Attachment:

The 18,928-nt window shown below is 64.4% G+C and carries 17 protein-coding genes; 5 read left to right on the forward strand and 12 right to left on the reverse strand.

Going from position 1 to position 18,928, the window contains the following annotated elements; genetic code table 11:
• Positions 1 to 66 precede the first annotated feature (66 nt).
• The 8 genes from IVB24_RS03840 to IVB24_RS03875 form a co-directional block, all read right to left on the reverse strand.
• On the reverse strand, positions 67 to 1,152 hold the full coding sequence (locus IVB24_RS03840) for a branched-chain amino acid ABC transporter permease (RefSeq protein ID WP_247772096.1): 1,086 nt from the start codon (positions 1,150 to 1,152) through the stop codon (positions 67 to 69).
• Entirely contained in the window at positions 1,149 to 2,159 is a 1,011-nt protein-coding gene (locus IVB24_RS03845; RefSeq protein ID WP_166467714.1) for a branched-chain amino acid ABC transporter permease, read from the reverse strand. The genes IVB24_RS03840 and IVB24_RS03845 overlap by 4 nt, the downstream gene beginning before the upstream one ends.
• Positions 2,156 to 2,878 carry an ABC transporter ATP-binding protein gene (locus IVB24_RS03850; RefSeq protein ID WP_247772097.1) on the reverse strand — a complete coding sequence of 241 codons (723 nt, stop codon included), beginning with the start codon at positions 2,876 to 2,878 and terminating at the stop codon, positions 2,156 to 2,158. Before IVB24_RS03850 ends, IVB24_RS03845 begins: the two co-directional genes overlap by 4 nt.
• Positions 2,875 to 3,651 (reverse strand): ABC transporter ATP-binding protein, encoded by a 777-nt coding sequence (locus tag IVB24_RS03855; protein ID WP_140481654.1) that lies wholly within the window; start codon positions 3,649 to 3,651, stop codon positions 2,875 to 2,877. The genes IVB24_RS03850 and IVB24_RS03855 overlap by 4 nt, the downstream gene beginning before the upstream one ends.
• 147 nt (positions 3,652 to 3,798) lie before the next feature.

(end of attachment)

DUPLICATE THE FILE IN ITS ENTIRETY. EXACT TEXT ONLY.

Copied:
The 18,928-nt window shown below is 64.4% G+C and carries 17 protein-coding genes; 5 read left to right on the forward strand and 12 right to left on the reverse strand.

Going from position 1 to position 18,928, the window contains the following annotated elements; genetic code table 11:
• Positions 1 to 66 precede the first annotated feature (66 nt).
• The 8 genes from IVB24_RS03840 to IVB24_RS03875 form a co-directional block, all read right to left on the reverse strand.
• On the reverse strand, positions 67 to 1,152 hold the full coding sequence (locus IVB24_RS03840) for a branched-chain amino acid ABC transporter permease (RefSeq protein ID WP_247772096.1): 1,086 nt from the start codon (positions 1,150 to 1,152) through the stop codon (positions 67 to 69).
• Entirely contained in the window at positions 1,149 to 2,159 is a 1,011-nt protein-coding gene (locus IVB24_RS03845; RefSeq protein ID WP_166467714.1) for a branched-chain amino acid ABC transporter permease, read from the reverse strand. The genes IVB24_RS03840 and IVB24_RS03845 overlap by 4 nt, the downstream gene beginning before the upstream one ends.
• Positions 2,156 to 2,878 carry an ABC transporter ATP-binding protein gene (locus IVB24_RS03850; RefSeq protein ID WP_247772097.1) on the reverse strand — a complete coding sequence of 241 codons (723 nt, stop codon included), beginning with the start codon at positions 2,876 to 2,878 and terminating at the stop codon, positions 2,156 to 2,158. Before IVB24_RS03850 ends, IVB24_RS03845 begins: the two co-directional genes overlap by 4 nt.
• Positions 2,875 to 3,651 (reverse strand): ABC transporter ATP-binding protein, encoded by a 777-nt coding sequence (locus tag IVB24_RS03855; protein ID WP_140481654.1) that lies wholly within the window; start codon positions 3,649 to 3,651, stop codon positions 2,875 to 2,877. The genes IVB24_RS03850 and IVB24_RS03855 overlap by 4 nt, the downstream gene beginning before the upstream one ends.
• 147 nt (positions 3,652 to 3,798) lie before the next feature.